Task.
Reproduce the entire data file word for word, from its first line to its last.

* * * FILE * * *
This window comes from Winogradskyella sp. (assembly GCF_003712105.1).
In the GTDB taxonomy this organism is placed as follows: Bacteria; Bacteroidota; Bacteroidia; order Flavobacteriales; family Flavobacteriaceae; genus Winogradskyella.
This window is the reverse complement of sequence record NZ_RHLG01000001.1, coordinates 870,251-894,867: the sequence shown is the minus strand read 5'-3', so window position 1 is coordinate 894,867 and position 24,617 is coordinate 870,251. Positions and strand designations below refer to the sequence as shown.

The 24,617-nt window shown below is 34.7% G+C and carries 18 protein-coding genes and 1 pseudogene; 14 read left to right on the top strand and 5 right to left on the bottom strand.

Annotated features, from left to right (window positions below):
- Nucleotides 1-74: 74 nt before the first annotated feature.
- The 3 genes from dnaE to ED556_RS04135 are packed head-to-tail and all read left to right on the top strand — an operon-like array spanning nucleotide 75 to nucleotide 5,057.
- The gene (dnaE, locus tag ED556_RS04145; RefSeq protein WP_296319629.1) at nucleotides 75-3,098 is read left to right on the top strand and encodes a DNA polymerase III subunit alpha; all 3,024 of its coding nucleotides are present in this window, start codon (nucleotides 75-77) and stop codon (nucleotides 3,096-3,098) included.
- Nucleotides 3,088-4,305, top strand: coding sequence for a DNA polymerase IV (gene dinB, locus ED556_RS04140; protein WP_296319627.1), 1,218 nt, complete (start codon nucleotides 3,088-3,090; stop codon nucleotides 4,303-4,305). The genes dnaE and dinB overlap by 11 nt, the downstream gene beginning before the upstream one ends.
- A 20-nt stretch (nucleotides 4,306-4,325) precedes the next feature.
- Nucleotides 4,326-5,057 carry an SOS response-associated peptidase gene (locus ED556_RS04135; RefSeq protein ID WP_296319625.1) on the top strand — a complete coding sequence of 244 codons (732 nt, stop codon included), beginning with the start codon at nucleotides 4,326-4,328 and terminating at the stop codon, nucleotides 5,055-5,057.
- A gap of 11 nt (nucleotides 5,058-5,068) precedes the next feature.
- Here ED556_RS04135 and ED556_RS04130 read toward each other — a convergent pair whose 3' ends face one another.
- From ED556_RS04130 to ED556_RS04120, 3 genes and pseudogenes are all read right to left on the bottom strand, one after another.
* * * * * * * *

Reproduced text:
This window comes from Winogradskyella sp. (assembly GCF_003712105.1).
In the GTDB taxonomy this organism is placed as follows: Bacteria; Bacteroidota; Bacteroidia; order Flavobacteriales; family Flavobacteriaceae; genus Winogradskyella.
This window is the reverse complement of sequence record NZ_RHLG01000001.1, coordinates 870,251-894,867: the sequence shown is the minus strand read 5'-3', so window position 1 is coordinate 894,867 and position 24,617 is coordinate 870,251. Positions and strand designations below refer to the sequence as shown.

The 24,617-nt window shown below is 34.7% G+C and carries 18 protein-coding genes and 1 pseudogene; 14 read left to right on the top strand and 5 right to left on the bottom strand.

Annotated features, from left to right (window positions below):
- Nucleotides 1-74: 74 nt before the first annotated feature.
- The 3 genes from dnaE to ED556_RS04135 are packed head-to-tail and all read left to right on the top strand — an operon-like array spanning nucleotide 75 to nucleotide 5,057.
- The gene (dnaE, locus tag ED556_RS04145; RefSeq protein WP_296319629.1) at nucleotides 75-3,098 is read left to right on the top strand and encodes a DNA polymerase III subunit alpha; all 3,024 of its coding nucleotides are present in this window, start codon (nucleotides 75-77) and stop codon (nucleotides 3,096-3,098) included.
- Nucleotides 3,088-4,305, top strand: coding sequence for a DNA polymerase IV (gene dinB, locus ED556_RS04140; protein WP_296319627.1), 1,218 nt, complete (start codon nucleotides 3,088-3,090; stop codon nucleotides 4,303-4,305). The genes dnaE and dinB overlap by 11 nt, the downstream gene beginning before the upstream one ends.
- A 20-nt stretch (nucleotides 4,306-4,325) precedes the next feature.
- Nucleotides 4,326-5,057 carry an SOS response-associated peptidase gene (locus ED556_RS04135; RefSeq protein ID WP_296319625.1) on the top strand — a complete coding sequence of 244 codons (732 nt, stop codon included), beginning with the start codon at nucleotides 4,326-4,328 and terminating at the stop codon, nucleotides 5,055-5,057.
- A gap of 11 nt (nucleotides 5,058-5,068) precedes the next feature.
- Here ED556_RS04135 and ED556_RS04130 read toward each other — a convergent pair whose 3' ends face one another.
- From ED556_RS04130 to ED556_RS04120, 3 genes and pseudogenes are all read right to left on the bottom strand, one after another.